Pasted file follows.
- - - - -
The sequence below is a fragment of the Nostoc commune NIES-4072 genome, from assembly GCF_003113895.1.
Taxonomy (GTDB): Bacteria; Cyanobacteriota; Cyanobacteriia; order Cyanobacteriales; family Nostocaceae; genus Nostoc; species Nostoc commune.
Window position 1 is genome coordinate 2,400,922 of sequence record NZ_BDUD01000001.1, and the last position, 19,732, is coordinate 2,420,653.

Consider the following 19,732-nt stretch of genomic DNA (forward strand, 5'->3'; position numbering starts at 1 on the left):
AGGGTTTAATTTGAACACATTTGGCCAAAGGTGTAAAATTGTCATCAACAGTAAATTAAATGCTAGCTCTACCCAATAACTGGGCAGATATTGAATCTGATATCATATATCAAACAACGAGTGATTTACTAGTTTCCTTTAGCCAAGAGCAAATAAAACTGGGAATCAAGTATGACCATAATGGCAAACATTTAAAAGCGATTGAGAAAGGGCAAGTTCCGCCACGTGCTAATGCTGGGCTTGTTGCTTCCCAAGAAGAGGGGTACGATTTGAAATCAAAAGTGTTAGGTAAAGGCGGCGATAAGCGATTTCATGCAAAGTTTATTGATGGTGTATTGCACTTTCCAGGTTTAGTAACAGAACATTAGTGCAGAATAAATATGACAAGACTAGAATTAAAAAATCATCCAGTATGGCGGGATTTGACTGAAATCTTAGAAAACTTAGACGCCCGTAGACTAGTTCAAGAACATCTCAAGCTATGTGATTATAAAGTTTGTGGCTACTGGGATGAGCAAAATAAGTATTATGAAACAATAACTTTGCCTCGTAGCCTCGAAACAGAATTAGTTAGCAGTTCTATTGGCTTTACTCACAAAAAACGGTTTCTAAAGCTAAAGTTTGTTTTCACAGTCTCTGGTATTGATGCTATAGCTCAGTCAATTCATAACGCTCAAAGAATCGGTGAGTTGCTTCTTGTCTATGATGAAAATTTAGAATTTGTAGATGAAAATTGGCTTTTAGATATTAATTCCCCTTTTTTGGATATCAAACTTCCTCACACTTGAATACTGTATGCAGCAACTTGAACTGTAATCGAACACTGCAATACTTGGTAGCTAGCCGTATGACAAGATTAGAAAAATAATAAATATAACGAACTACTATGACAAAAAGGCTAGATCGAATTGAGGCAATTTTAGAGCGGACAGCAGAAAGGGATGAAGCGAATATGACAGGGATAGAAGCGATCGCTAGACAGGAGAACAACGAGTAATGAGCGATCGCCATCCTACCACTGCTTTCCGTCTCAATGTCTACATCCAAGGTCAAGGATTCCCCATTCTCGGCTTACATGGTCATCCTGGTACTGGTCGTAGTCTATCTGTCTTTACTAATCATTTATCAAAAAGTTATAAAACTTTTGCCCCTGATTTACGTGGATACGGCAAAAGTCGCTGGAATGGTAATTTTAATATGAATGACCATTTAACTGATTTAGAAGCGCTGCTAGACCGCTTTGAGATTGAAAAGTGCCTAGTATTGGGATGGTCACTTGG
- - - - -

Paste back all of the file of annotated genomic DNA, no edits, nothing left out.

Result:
The sequence below is a fragment of the Nostoc commune NIES-4072 genome, from assembly GCF_003113895.1.
Taxonomy (GTDB): Bacteria; Cyanobacteriota; Cyanobacteriia; order Cyanobacteriales; family Nostocaceae; genus Nostoc; species Nostoc commune.
Window position 1 is genome coordinate 2,400,922 of sequence record NZ_BDUD01000001.1, and the last position, 19,732, is coordinate 2,420,653.

Consider the following 19,732-nt stretch of genomic DNA (forward strand, 5'->3'; position numbering starts at 1 on the left):
AGGGTTTAATTTGAACACATTTGGCCAAAGGTGTAAAATTGTCATCAACAGTAAATTAAATGCTAGCTCTACCCAATAACTGGGCAGATATTGAATCTGATATCATATATCAAACAACGAGTGATTTACTAGTTTCCTTTAGCCAAGAGCAAATAAAACTGGGAATCAAGTATGACCATAATGGCAAACATTTAAAAGCGATTGAGAAAGGGCAAGTTCCGCCACGTGCTAATGCTGGGCTTGTTGCTTCCCAAGAAGAGGGGTACGATTTGAAATCAAAAGTGTTAGGTAAAGGCGGCGATAAGCGATTTCATGCAAAGTTTATTGATGGTGTATTGCACTTTCCAGGTTTAGTAACAGAACATTAGTGCAGAATAAATATGACAAGACTAGAATTAAAAAATCATCCAGTATGGCGGGATTTGACTGAAATCTTAGAAAACTTAGACGCCCGTAGACTAGTTCAAGAACATCTCAAGCTATGTGATTATAAAGTTTGTGGCTACTGGGATGAGCAAAATAAGTATTATGAAACAATAACTTTGCCTCGTAGCCTCGAAACAGAATTAGTTAGCAGTTCTATTGGCTTTACTCACAAAAAACGGTTTCTAAAGCTAAAGTTTGTTTTCACAGTCTCTGGTATTGATGCTATAGCTCAGTCAATTCATAACGCTCAAAGAATCGGTGAGTTGCTTCTTGTCTATGATGAAAATTTAGAATTTGTAGATGAAAATTGGCTTTTAGATATTAATTCCCCTTTTTTGGATATCAAACTTCCTCACACTTGAATACTGTATGCAGCAACTTGAACTGTAATCGAACACTGCAATACTTGGTAGCTAGCCGTATGACAAGATTAGAAAAATAATAAATATAACGAACTACTATGACAAAAAGGCTAGATCGAATTGAGGCAATTTTAGAGCGGACAGCAGAAAGGGATGAAGCGAATATGACAGGGATAGAAGCGATCGCTAGACAGGAGAACAACGAGTAATGAGCGATCGCCATCCTACCACTGCTTTCCGTCTCAATGTCTACATCCAAGGTCAAGGATTCCCCATTCTCGGCTTACATGGTCATCCTGGTACTGGTCGTAGTCTATCTGTCTTTACTAATCATTTATCAAAAAGTTATAAAACTTTTGCCCCTGATTTACGTGGATACGGCAAAAGTCGCTGGAATGGTAATTTTAATATGAATGACCATTTAACTGATTTAGAAGCGCTGCTAGACCGCTTTGAGATTGAAAAGTGCCTAGTATTGGGATGGTCACTTGG